I should mention that I used the current number of total flights for the baseline in the calculations of the percentages… so, assuming that we had about the same number of flights, the percentage change given would look like this type of uptick in cancellations… just so my methods are clear.

        • Loias supports harsher punishments against corporations says:

          Thanks for the insight. My one consideration of this data is that while a 0.2% increase in cancelled flight might actually constitute a much larger number than the drop in excessively-delayed flights, the percentage increase is still paltry and statistically negligible in this case. It’s also incredibly difficult to directly correlate that increase with the new law and connect it to the reduced 3+-hour delays. That increase could be attributed to many factors, but you definitely can’t see a proportional increase compared to the decrease in excessive delays.

          • partofme says:

            There are definitely other possible causes, but my only point (now that I’ve run the numbers) is that we need to be careful how we present numbers. If that 0.2% increase in cancellations (with respect to total flights) is statistically insignificant, than wouldn’t the 0.003% drop in three-hour-plus tarmac delays (based off the press release’s figure of 11 of them in October 2009.. and with respect to total flights in order to make it a similar measure) also be statistically insignificant? You’re right that it’s hard to conclude a causal relation just from these numbers… but I wanted to conclude the opposite. I wanted to conclude that airlines were being ridiculous in saying the number of cancellations would increase in response to the law. I cannot conclude this either. Their claim is still at least plausible.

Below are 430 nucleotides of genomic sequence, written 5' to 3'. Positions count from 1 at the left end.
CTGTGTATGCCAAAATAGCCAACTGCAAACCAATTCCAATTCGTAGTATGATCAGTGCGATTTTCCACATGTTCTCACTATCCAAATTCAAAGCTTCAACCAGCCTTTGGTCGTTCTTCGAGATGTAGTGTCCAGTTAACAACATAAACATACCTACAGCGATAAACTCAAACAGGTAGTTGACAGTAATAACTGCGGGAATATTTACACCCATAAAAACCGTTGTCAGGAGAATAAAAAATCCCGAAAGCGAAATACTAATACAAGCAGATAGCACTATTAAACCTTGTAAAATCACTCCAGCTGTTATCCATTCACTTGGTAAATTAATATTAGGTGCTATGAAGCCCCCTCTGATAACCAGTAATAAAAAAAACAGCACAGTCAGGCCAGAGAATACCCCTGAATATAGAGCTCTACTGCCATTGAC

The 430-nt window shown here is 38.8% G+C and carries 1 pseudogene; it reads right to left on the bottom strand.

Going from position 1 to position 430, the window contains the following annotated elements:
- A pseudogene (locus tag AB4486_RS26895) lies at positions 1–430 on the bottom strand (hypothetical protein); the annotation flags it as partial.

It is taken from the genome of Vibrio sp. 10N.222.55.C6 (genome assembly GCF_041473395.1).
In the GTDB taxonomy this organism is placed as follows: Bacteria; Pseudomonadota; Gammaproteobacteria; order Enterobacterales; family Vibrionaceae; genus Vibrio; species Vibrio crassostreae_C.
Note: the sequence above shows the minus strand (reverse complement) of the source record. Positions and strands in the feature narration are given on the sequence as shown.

• partofme says:

        Sorry I have to make another qualifier, but I just realized that the post didn’t specify how long of a period the 550 delayed flights was over. The DOT’s press release on this clears it up a little, giving that the number is actually 546 three+ hour tarmac delays over a five month period (May through October) in 2009. In contrast, the number I calculated giving at the very least a 337 increase in cancellations was over a one month period in November. So we’re still not quite making an apples-to-apples comparison because of the chance that weather was the cause of this one month. We’d need to look at a better measure of cancellation over a larger time period. Regardless, people need to stop abusing numbers by putting something into a percentage just to make it seem small!

  3. Red Cat Linux says:

    Why do I get the feeling this is for domestic flights only? Wasn’t there a recent stink in NYC about planes originating from other countries being left stewing on the tarmac because airlines weren’t fined for it?

    • urger says:

      You’re correct, the 3-hour delay law applies only to domestic flights.
      I did hear some noise about expanding the law to cover international flights right after the incident you mentioned but I don’t think that went anywhere.

      • Red Cat Linux says:

        Now that I think of it, I recall it may have been due to a lack of available customs agents. That’s a lovely welcome to the US.

  4. Santas Little Helper says:

    Yeah this is because the canceled more flights than ever before. In this recent storm in ATL delta preemptively canceled more than 35% of their flights. You don’t like being stuck on a tarmac, now you can get stuck in the terminal with no hope of getting out for a week or more. Way to go people, you got what you asked for.